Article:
Riley sits in a darkened pub in the middle of nowhere, nursing a third, or perhaps forth, double whisky. He would be completely drunk if he hadn't been here for most of the day. Time and grief do a lot to create sobriety, even when he doesn't want it.
When the stream of bleak winter light across his table is broken, he is surprised. For several hours, or perhaps several days, the only people in the pub have been himself and the bartender. The bartender is a good man, and while Riley drinks, the bartender spends his time wiping down the bar, rinsing and drying glasses, and reading the paper. He does the crossword too, and a few times Riley has heard him muttering about impossible clues and incorrect lengths of words, "too many letters," or "what are they on about?" Then the bartender goes back to his cleaning and ignores the crossword for a while.
The new person is a man, tall and broad, with red hair that Riley thinks might be even brighter than Willow's. Willow was the only true redhead Riley ever knew; not auburn, not carrot, but red. This man's hair is red, too. Riley is too tired, or perhaps too drunk, to feel that his sanctuary has been invaded, and he watches the new customer with interest. His first conclusion is that the man is English, made obvious by the accent. The second conclusion is that the man is not English, as he has trouble tendering the correct payment for his double gin and tonic. The third conclusion Riley comes to is to wonder why the man is taking tonic with his gin, since he so obviously wants to get drunk and forget. Even with the amount of alcohol the man so easily downs, he is sure in his movements, and genial with the bartender, trading quips and smiling.
There is something familiar about how the man holds himself, how he carefully notes entrances and exits and the lack of other patrons; for a moment, Riley imagines that the man spends an extra long moment examining Riley, but then Riley decides he is too drunk to be playing soldier. Maybe they both are. It takes the man two minutes to down his first drink, and another two to down his second, and Riley is surprised that he doesn't choke on the alcohol. But he seems practiced at drinking too much too quickly. Riley prefers drinking too much over a long period, which is why he can't quite remember how long he's been sitting in this pub staring at nothing and thinking about even less.
When the man turns to meet Riley's eyes, Riley recognizes the look in the other man's eyes: he had seen too much, too soon. It is not just the look of new soldiers after their first kill; it's not even the look of soldiers after seeing their friends and brothers fall in battle. That is just death. This is something more insidious. Riley knows evil isn't shooting a dozen of the enemy, or wanting to see the man who killed your best friend die painfully and slowly. Evil is doing things that you grew up believing were impossible for you, for anyone, to do, and then getting up again the next morning as if nothing had happened, and doing them again. Riley learned this in Sunnydale, and has had the lesson repeated for him so many times since that he can't begin to forget it, even when too drunk to stand, in a town he doesn't know the name of, in a country he can't recall arriving in.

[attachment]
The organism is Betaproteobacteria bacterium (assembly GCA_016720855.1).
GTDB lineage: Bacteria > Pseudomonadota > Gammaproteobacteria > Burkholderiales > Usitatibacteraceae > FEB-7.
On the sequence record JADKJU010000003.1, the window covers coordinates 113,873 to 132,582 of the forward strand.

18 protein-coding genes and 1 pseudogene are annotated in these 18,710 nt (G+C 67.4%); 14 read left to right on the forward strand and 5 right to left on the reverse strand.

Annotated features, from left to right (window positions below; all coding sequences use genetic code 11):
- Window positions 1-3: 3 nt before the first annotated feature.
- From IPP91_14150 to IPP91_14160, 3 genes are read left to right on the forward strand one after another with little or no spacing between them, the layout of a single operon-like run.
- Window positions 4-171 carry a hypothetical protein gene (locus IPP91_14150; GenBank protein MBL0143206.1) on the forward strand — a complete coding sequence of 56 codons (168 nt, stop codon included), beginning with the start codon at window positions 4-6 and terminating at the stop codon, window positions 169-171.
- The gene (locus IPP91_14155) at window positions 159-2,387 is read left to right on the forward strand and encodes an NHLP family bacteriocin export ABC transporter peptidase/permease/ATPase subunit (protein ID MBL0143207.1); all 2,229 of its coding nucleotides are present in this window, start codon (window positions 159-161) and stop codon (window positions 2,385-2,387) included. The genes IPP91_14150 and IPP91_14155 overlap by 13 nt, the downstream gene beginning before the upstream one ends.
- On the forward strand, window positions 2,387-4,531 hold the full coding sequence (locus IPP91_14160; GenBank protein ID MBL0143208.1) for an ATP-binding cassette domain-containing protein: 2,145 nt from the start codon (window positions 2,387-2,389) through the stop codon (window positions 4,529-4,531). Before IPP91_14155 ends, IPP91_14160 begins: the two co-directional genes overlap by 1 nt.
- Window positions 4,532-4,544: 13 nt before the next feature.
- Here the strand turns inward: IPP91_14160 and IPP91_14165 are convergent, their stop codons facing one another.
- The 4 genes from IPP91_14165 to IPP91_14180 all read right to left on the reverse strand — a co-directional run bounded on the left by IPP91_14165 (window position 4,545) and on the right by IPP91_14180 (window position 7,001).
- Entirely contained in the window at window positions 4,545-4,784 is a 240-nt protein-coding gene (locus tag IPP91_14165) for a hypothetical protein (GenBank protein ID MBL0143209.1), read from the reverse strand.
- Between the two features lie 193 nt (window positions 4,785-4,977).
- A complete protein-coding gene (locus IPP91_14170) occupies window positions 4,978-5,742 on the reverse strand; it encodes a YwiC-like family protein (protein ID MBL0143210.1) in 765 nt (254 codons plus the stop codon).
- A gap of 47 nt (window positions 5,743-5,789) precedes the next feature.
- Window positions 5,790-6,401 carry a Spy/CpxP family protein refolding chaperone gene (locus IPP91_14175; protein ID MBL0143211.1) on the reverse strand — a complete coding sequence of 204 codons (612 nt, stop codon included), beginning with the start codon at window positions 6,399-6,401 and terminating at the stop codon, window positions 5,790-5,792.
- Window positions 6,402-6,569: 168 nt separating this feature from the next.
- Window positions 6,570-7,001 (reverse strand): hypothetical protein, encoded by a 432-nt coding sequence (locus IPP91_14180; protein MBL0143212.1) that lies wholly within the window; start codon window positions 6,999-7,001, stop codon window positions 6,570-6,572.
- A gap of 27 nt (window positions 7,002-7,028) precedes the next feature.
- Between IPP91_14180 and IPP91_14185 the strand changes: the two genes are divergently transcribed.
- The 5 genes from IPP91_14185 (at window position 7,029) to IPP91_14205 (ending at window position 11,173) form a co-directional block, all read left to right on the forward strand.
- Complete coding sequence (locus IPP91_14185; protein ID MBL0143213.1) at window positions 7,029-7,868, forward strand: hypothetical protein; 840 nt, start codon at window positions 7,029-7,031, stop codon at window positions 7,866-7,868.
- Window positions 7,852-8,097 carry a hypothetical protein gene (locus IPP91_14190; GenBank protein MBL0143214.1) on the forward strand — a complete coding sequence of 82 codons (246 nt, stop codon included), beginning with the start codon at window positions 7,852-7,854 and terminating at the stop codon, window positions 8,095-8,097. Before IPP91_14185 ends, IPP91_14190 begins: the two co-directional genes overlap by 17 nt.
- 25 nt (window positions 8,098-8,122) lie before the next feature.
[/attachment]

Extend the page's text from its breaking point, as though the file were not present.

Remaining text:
Riley doesn't want to speculate about what this man has done, or seen, or become; Riley has his own list of things that are unimaginable. Riley has betrayed those he loves, killed those who trusted him, and now, when he isn't killing innocent people for crimes they haven't committed, he drinks. He drinks a lot, but he kills even more.
The man approaches him; it seems that he has noticed a camaraderie with Riley too. Or perhaps he thinks the only two people in the pub should converse.
"Let me buy you a drink, mate," he says, and puts down two glasses full of vodka, or perhaps gin.
"Sure, why not," Riley replies, even though his latest whisky is still half full.
They down their drinks in one gulp. Riley feels the burn at the back of his throat, and wonders if this is how Maggie Walsh got through her days. Then again, Maggie Walsh was very certain that she was doing the right thing. Riley can't begin to guess what the right thing is anymore, but he knows this isn't it.
The redhead is looking at him contemplatively, and when Riley meets his eyes, the man says, "Do you ever have days when you wished that it would all just stop? Not just you, but everyone. Just for a minute. Stop, and be still for a little while?"
"Most days." Riley might not know what the right thing is, but neither does the other man. Riley wonders about the man's easy extraversion. Riley used to have that, when he was fresh from Iowa. Somewhere along the lines, he changed, or perhaps the rules changed, and someone forgot to tell him. For all that he recognizes a fellow soldier engaging in an unspeakable war, this man is very different from Riley.
"Yeah," the man says.
Then, as Riley watches, puzzled, the man pulls out a long piece of polished wood.
"Sorry, mate," the man says, and then, "Avada Kedavra!"
As green light rushes toward Riley, he wonders if he should feel bad for feeling so relieved to die.